Cleaning second-generation sequencing data

I have been looking around the web testing the current tools for pre-processing of sequencing reads and it just seems like no solution really cuts it – including mothur. I was wondering if there are any plans to make mothur better in this aspect and also wanted to know what other tools you guys are using. If you feel it sharing your opinion on the matter after reading the short review I wrote on the subject, that would be great.

Yeah we’re on it. Your review is very much out of date…

Other nuisances include that it doesn’t support the FASTQ format and only takes combination of FASTA and QUAL files. As usual, nothing is said about the expected standard to be used in the QUAL file

Ummm… there’s the command.

There appears to be no paper associated, only an old poster

Have you run mothur before? The first thing that comes up is the citation to a 2009 manuscript. You can also get references by running the command with the keyword citation in teh parenthesis. Eg. align.seqs(citation).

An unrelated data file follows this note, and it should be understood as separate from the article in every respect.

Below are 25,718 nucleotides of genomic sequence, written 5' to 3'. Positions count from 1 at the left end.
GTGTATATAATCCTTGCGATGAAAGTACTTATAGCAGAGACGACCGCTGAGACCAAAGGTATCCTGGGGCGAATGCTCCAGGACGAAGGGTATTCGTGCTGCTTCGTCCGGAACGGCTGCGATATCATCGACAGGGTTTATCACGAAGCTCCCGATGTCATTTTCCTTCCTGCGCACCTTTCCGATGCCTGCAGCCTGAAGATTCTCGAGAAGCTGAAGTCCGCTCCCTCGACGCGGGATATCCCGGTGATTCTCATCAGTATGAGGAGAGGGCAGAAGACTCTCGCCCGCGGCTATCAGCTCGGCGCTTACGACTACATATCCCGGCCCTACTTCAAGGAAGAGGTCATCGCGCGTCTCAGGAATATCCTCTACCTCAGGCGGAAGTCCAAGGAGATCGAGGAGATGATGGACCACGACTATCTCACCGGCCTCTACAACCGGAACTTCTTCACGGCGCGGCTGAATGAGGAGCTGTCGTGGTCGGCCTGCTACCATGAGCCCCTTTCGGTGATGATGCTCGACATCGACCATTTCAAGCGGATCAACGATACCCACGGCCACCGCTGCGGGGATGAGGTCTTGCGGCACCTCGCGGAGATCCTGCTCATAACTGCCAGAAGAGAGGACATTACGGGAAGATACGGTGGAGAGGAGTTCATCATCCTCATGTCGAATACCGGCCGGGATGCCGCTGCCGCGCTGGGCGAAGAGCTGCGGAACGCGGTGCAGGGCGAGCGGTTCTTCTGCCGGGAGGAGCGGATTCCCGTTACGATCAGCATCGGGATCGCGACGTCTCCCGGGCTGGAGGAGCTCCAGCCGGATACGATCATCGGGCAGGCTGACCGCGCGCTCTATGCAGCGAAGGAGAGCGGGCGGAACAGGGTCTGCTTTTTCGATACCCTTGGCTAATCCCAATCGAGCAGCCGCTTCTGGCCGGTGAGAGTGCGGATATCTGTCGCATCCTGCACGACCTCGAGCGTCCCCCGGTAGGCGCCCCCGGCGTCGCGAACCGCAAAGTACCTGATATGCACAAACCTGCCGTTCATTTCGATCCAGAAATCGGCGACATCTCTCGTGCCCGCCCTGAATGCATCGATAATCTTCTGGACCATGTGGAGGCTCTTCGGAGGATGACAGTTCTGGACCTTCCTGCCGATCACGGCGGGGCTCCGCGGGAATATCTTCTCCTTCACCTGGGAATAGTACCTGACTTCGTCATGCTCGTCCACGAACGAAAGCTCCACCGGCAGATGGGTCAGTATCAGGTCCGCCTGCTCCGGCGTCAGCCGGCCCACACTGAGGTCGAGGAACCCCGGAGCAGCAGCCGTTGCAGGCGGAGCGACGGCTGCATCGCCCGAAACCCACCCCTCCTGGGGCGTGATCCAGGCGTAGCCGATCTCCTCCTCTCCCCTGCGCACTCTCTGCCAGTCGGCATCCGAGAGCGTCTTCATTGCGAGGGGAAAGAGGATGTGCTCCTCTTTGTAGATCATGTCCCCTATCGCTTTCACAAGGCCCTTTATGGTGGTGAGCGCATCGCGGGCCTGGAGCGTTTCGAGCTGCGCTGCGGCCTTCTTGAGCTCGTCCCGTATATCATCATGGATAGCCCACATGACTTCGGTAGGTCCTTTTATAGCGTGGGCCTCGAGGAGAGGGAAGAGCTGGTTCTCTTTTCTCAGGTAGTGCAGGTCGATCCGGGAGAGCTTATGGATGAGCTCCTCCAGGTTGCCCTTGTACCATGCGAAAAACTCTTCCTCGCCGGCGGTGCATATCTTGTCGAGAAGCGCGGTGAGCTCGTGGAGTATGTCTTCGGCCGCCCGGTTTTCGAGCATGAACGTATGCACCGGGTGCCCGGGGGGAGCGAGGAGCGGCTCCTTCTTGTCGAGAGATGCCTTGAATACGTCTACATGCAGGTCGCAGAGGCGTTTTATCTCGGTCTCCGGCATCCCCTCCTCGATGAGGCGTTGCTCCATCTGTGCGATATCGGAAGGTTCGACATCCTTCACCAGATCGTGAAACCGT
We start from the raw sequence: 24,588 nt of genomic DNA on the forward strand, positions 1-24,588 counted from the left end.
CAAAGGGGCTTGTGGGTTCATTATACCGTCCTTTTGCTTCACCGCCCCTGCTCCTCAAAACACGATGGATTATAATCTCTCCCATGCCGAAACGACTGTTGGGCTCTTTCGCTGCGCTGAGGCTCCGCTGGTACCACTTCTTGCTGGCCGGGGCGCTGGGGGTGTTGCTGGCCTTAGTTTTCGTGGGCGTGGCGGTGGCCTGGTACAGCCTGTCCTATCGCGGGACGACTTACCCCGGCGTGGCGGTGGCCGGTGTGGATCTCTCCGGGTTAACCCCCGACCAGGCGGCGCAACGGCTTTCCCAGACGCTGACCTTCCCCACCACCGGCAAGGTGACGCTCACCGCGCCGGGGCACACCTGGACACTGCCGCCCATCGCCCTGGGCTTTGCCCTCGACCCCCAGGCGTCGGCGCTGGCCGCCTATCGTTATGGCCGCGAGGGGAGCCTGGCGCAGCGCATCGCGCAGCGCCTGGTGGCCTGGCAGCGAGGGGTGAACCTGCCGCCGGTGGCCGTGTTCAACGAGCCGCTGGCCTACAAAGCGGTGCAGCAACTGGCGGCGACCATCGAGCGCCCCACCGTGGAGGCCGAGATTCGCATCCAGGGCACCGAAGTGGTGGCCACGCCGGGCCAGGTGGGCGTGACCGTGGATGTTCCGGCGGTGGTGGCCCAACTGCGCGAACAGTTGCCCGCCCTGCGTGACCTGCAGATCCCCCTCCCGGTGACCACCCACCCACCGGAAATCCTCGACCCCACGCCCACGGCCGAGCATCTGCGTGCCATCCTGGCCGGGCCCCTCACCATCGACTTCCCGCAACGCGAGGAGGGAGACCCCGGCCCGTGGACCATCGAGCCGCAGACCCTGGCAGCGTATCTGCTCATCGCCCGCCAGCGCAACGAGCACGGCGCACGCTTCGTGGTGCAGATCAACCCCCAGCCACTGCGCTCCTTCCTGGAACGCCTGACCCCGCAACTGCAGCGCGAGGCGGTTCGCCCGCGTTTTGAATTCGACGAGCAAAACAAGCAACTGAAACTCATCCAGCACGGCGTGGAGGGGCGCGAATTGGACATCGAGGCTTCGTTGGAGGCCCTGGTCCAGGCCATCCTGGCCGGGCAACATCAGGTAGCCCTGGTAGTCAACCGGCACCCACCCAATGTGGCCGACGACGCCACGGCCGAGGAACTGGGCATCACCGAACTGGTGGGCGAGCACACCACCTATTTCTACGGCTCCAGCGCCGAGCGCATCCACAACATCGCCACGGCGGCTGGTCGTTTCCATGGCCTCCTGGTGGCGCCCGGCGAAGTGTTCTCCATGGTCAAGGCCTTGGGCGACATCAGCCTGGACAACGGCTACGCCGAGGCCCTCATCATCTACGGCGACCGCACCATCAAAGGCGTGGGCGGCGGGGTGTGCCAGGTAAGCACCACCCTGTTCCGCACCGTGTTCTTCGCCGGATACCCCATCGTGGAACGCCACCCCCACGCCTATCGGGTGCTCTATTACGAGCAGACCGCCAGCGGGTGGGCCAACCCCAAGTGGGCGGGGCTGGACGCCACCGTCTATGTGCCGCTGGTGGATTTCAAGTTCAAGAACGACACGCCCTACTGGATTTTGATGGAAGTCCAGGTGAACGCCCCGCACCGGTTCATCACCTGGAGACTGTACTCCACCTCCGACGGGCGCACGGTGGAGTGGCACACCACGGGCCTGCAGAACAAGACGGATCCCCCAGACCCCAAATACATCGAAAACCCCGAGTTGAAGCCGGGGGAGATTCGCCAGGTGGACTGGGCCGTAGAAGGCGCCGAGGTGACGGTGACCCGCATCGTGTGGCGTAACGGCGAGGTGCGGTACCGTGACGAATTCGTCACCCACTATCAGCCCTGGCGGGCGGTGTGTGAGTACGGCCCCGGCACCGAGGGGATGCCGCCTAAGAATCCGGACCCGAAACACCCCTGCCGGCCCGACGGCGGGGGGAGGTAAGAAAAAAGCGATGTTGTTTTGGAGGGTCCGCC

I wasn’t expecting to get such a quick response from the lead developer. That’s great. Sorry about not spotting the paper. I looked on the main page and a quickly on the wiki, didn’t think of looking into the standard output of the trim command for that information. I updated my post and added the link to the paper now.

Is there any other aspect that you think is wrong or out of date ? I wrote this post only a few days ago trying to vent my frustration and trying to capture the reactions of a new user coming to the field of dna sequence analysis, starting with the pre-treatement of the data.

I can imagine that Mothur provides commands for going from FASTA, QUAL, FASTQ back and forth; For that fairly common task, I have developed my own, tested, programs. But the fact is, for trimming reads, it doesn’t take FASTQ or SFF as an input, thus not using the apparent standard file formats and adding a step in the processing. That’s all. It’s a detail.

If I had to point to the thing that bugged me the most, it was the use of a interactive mode as a principal interface for the software. That was probably a bad design idea, in my opinion.


The thing I would suggest is to read anything that comes up in PubMed for the following search: “Schloss PD[au]”. Then you might have a better idea of what’s going on.

Well if you have a few hundred thousand dollars to throw at us, we’ll make a much nicer interface. It’s our philosophy that scientists should concentrate on science, not design.